Accelerate access and treating and closely monitoring a large cohort of patients with new TB drugs
The endTB observational study is a multicentre, prospective observational cohort looking at the effectiveness and the safety of MDR-TB treatment regimens containing bedaquiline and/or delamanid in 17 countries on four continents. This is the largest closely followed cohort of patients receiving bedaquiline or delamanid in the world. From April 2015 until end of December 2019, the observational study enrolled 2,804 participants: 2,070 (74%) received at least bedaquiline; 1,176 (42%) received at least delamanid.
Two types of patients were considered for inclusion in the study:
➜ newly diagnosed patients with MDR-TB
➜ patients whose MDR-TB regimen was failing or who were experiencing excessive toxicity and who would benefit from a new regimen.
Patients who already started second line MDR regimens without new drugs and were doing well would generally not be evaluated for initiation of new TB drugs.
Second-line drug susceptibility testing is important to the evaluation of MDR-TB patients enrolled in endTB. As such, access to a quality-assured/ quality-controlled (QA/QC) laboratory was needed at all sites. In sites where there is no such access, samples were sent to a supra-national reference laboratory.
The observational study followed WHO TB treatment guidelines, as operationalized in the endTB Guide for New TB Drugs. This document described indications for the new TB drugs, developed jointly by in-country and central experts. This guide served as a "how-to" manual to evaluate patients for new TB drugs specific to the site's individual MDR-TB program.
Conduct an observational study
Using data from routine treatment and follow-up of MDR-TB patients receiving one of the new anti-TB drugs, the safety and effectiveness of treatment with the new drugs was evaluated. A standard protocol guided the collection of data for evaluation. Every patient who received Bdq or Dlm at an endTB project site was invited to participate in the observational study. Inclusion required signing of an informed consent form for study participation. Any patient who declined to participate in the observational study received the same quality of care as study participants, but their data was not included in the collection or analysis. The goal of the observational study was to enroll a minimum of 2,600 patients on MDR-TB treatment with new drugs.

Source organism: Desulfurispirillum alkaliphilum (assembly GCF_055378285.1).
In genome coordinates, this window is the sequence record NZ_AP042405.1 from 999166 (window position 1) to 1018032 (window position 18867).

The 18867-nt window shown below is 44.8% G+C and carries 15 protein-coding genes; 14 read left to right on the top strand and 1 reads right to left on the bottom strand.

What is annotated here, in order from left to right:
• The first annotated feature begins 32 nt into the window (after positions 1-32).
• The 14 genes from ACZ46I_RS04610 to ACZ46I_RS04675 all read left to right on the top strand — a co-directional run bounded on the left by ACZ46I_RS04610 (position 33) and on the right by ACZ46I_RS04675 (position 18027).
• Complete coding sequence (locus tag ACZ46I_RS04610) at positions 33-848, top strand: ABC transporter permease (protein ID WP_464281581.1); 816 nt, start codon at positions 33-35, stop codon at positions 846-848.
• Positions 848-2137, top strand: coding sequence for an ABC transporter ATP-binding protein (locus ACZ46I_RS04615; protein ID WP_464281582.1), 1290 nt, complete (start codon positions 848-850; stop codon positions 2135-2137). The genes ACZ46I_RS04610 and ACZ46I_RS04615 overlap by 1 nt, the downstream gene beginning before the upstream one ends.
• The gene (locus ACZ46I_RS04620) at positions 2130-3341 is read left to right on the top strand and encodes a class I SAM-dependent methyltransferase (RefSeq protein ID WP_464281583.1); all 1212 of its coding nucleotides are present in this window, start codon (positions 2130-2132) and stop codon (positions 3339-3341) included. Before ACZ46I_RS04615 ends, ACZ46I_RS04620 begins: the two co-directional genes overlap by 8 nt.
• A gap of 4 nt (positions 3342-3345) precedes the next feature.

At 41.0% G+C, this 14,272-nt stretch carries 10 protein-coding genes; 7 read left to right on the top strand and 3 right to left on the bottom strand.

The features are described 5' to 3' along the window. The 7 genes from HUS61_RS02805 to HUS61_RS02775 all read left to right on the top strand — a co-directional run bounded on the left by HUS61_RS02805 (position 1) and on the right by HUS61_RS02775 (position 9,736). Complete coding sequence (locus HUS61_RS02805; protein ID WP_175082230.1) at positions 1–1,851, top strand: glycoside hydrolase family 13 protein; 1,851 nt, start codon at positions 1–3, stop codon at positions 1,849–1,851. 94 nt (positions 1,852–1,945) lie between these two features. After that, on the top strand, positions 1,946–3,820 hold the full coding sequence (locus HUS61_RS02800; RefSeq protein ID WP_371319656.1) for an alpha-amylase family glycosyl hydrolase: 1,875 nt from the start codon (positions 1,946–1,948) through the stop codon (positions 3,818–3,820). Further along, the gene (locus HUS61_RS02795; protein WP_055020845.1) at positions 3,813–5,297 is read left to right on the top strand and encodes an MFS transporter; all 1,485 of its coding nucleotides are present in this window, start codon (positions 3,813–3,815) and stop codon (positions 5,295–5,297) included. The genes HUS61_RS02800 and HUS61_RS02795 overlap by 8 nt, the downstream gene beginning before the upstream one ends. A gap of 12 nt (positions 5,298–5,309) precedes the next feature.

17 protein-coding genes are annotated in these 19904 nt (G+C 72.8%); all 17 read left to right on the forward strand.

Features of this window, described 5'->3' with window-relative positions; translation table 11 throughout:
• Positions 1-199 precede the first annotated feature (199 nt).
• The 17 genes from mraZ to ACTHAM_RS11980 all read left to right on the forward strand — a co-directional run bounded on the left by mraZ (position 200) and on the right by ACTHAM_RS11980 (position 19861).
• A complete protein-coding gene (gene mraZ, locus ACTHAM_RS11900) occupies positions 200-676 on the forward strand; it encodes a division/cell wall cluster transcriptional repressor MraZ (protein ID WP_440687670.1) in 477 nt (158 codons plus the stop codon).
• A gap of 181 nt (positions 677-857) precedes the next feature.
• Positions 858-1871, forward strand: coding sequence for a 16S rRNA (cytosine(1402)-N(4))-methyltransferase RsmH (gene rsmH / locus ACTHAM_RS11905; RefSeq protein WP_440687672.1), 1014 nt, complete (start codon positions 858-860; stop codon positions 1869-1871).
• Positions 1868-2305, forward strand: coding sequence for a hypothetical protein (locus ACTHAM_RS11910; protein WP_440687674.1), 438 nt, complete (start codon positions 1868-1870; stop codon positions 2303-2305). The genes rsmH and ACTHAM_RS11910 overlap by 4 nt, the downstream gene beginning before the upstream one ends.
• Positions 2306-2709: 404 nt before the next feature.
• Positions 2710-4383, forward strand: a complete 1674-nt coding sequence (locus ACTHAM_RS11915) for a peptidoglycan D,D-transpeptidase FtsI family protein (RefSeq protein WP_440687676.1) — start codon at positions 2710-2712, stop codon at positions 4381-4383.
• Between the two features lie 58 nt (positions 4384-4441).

Individual patient treatment decisions
Local physicians prescribed the treatment regimen for each patient. Site physicians and staff received training on the endTB Guide for New TB Drugs. The Guide was updated on a regular basis throughout the duration of the project.
Each enrolled patient was monitored according to the schedule outlined in the endTB Guide for New TB Drugs. Monitoring measured response to treatment (e.g. through sputum culture) and screen for potential adverse events. Although the new drugs were found to be relatively safe in the trials leading to their approval, these trials were small and rare events may have been missed. Routine screening is therefore critical to identifying such events.
Drug susceptibility testing:
Clinical decisions relied on drug susceptibility testing (DST) for drugs that had a reliable, pre-established testing method at laboratories with a proper QA/QC system. Projects were asked to freeze baseline cultures from all Output 1 participants. For patients with positive cultures after four months of treatment, sites were asked to ship baseline and a late positive culture to the Institute of Tropical Medicine (ITM) in Antwerp. ITM is a supranational reference laboratory working to develop drug susceptibility testing for the new TB drugs, were the primary reference lab for endTB.
Electronic Medical Records (EMR)
Data management systems are an essential part of any MDR-TB program. Existing data systems used by national TB programs to record and report information about MDR-TB treatment cohorts are often very basic and seldom facilitate monitoring and evaluation or data analysis. endTB used its partners’ extensive experience with electronic medical record (EMR) systems to improve clinical care and conduct operational research.
endTB maximized the capabilities of its EMR system to meet the needs of clinical, research, and reporting purposes. This system is available for free to all other TB treatment sites and countries outside of the endTB program. It also allowed national TB programs to continue the work after the endTB project ends. The endTB EMR system includes:
➜ data capture
➜ secure storage of all study variables
➜ collection and storage of additional valuable clinical information for MDR-TB treatment
➜ adverse event tracking (of key importance to pharmacovigilance component)
➜ a safety module that will facilitate reporting and interface with the dedicated pharmacovigilance database.
Pharmacovigilance is a proactive, medically driven, safety risk management system that focuses on adverse drug reactions. A good pharmacovigilance system requires training and a real-time communication system with the central PV unit
A central endTB PV unit was established to serve both the operational study and the clinical trials for two primary functions:
➜ Severe adverse events (SAE) reporting - SAEs and suspected unexpected serious adverse reactions (SUSAR) are reported to the relevant national authorities, in accord with national regulations concerning the timing and content of adverse event reporting. In addition, staff will also report any adverse events to the endTB central PV unit. This unit will ensure the quality and completeness of the information and contact the clinician for additional or clarifying information, when needed.
➜ SAE database - SAE reports will be entered in a central PV database6 for immediate analysis.